-Place strawberries into a blender, and blend until smooth. Pour the puree through a strainer to remove seeds. Puree should equal about 3/4 cup. Set the puree aside.
-In a large bowl, beat together the eggs, sugar, oil, 1/2 teaspoon vanilla extract, and strawberry puree until well combined. Stir in the flour, baking powder, and salt. Pour batter into cake pan.
-Bake in the preheated oven 25-30 minutes. Allow the cupcakes to cool at least 10 minutes before frosting.

-To make frosting, beat cream cheese and butter together in a mixing bowl until smooth, and mix in hot chocolate and 1/2 teaspoon vanilla extract to make a lump-free icing.
(Strawberry Cupcakes)

Banging!  The Hispanics I work with all said muy bueno!


Recipe Book: Summer Fruit Cornbread

I’ve been on a dessert kick lately, and this is my latest creation.  Probably my favorite so far, I’d say.  It’s a variation of this Buttermilk Cornbread recipe I found online.

Summer Fruit Cornbread

-1/2 cup butter
-1 cup raw cane sugar
-2 eggs
-1 cup fruit flavored yogurt (I used Raspberry yogurt from a local dairy farm called Nice Farms Creamery in Federalsburg, MD.  Best milk ever!)
-1/2 teaspoon baking soda
-1 cup cornmeal (I always get unenriched, that way you’re not getting all the synthetic vitamins.)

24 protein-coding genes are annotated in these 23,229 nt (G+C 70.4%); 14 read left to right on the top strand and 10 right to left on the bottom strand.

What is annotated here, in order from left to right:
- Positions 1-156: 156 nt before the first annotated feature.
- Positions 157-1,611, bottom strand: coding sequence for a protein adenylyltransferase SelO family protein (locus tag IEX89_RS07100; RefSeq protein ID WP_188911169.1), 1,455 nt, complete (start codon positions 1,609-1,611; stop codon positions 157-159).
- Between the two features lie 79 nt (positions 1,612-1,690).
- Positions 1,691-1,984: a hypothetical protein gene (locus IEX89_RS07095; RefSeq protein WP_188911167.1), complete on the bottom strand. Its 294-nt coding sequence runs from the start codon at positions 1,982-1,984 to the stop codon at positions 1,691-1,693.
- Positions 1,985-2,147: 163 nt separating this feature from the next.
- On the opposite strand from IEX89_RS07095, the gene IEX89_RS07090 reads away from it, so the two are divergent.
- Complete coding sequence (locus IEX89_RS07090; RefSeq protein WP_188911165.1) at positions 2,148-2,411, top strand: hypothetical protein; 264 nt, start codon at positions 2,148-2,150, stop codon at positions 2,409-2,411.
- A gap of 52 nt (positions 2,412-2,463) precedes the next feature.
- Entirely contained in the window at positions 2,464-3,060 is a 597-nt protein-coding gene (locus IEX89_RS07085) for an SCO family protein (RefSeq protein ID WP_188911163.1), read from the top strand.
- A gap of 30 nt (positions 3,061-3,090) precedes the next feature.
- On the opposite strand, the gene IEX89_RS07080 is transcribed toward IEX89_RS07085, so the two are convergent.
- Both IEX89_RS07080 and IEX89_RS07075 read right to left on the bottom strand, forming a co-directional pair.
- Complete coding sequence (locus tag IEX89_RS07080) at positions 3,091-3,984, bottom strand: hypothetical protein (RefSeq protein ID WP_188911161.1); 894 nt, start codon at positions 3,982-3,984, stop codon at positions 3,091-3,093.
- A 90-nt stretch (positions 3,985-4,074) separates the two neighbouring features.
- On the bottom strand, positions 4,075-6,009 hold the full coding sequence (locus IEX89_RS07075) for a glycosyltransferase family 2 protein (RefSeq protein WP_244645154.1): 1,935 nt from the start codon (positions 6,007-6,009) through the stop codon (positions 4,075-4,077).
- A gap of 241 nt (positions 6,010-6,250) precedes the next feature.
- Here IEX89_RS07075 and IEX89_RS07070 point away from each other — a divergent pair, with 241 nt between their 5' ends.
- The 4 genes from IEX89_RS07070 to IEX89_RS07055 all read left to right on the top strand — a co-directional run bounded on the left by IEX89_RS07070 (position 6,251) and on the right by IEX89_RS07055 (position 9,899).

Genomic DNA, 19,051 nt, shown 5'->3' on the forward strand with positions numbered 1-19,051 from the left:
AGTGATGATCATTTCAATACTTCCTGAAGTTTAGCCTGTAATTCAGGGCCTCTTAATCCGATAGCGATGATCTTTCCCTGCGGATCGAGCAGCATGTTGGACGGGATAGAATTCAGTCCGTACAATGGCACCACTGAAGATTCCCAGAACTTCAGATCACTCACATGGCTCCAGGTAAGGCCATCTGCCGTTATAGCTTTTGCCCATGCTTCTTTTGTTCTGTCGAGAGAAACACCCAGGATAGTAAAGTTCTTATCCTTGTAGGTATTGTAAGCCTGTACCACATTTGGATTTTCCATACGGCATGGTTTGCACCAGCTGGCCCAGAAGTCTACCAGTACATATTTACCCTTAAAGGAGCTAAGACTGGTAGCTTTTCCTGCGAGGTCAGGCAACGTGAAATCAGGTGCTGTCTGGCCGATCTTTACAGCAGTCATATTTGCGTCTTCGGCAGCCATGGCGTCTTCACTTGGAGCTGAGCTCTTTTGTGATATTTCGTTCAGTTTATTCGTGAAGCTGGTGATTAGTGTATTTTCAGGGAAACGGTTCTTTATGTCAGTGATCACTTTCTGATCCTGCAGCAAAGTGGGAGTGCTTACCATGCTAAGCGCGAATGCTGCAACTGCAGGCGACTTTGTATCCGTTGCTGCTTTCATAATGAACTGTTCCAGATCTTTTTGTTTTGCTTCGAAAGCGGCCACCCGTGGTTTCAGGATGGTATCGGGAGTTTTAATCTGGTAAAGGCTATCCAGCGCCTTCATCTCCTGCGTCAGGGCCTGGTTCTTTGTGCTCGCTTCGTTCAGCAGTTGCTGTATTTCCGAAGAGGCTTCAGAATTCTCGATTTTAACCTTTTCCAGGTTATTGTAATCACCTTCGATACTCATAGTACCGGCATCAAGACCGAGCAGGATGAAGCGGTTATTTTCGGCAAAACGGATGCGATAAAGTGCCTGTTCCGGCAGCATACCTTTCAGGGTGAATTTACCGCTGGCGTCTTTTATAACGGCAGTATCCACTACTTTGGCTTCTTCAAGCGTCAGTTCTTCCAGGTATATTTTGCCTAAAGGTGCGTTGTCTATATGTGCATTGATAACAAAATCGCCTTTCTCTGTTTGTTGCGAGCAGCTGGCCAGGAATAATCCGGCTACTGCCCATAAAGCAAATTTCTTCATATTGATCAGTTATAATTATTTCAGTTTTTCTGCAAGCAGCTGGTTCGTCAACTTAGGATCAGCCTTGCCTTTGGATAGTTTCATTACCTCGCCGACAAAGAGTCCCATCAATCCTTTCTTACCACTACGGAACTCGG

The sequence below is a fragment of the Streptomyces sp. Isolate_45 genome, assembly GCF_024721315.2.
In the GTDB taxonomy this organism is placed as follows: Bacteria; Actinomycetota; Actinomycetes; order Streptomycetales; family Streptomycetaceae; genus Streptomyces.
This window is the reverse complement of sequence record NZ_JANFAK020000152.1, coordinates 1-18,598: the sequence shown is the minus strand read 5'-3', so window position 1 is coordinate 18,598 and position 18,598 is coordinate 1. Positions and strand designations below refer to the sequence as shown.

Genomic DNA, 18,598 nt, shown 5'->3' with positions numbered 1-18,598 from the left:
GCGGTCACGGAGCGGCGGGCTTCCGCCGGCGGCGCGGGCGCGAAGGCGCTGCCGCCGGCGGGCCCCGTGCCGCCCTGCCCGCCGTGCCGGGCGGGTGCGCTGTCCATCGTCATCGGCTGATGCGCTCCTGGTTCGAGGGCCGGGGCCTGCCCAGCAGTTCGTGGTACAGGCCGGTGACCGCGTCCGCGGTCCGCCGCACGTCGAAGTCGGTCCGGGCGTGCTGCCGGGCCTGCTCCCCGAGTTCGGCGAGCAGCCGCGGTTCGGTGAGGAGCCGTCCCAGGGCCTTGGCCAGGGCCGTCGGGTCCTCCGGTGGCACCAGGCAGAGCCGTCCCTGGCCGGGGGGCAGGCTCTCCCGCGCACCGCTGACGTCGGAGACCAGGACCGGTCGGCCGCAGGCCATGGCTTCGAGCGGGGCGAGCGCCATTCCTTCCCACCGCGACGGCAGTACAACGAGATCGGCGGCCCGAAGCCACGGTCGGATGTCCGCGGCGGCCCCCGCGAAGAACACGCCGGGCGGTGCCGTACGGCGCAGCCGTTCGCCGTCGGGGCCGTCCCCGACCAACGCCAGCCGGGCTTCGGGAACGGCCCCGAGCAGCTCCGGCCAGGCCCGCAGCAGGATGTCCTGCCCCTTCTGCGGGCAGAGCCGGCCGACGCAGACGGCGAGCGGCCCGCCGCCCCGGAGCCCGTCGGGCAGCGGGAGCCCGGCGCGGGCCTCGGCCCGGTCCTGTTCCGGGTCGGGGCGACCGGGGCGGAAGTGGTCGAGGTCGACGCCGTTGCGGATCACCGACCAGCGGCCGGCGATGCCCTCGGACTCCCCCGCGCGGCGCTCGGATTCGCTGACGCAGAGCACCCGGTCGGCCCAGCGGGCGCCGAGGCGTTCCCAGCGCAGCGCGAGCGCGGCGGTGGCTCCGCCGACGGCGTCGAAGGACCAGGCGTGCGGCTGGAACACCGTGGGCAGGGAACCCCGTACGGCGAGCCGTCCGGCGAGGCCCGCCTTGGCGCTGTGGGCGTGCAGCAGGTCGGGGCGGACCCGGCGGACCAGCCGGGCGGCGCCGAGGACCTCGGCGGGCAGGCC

-1 cup all-purpose flour (I used King Arthur whole wheat flour.  It made the bread a little darker than normal, but it tasted just the same.)
-1/2 teaspoon salt
-1-2 cups of summer fruit (I used about 2 cups of strawberries, but you can use anything.  Blueberry is next on my list!)

-Preheat oven to 375 degrees F (175 degrees C). Grease an 8 inch square pan.
-Melt butter in large skillet. Remove from heat and stir in sugar. Quickly add eggs and beat until well blended. Combine buttermilk with baking soda and stir into mixture in pan. Stir in cornmeal, flour, and salt until well blended and few lumps remain. Pour batter into the prepared pan.
-Bake in the preheated oven for 30 minutes, or until a toothpick inserted in the center comes out clean.


Cleanliness is Next to Godliness – Unless it’s Deadly

How clean are your clothes?  Well, that would depend on your detergent.  And if you’re using one of those “leading brands,” your clothes might look clean, but they’re actually infested with chemicals harmful to both you and the environment.  The majority of laundry supplies – detergent, fabric softeners, and dryer sheets – are a prime example of how many chemicals the FDA allows into our homes.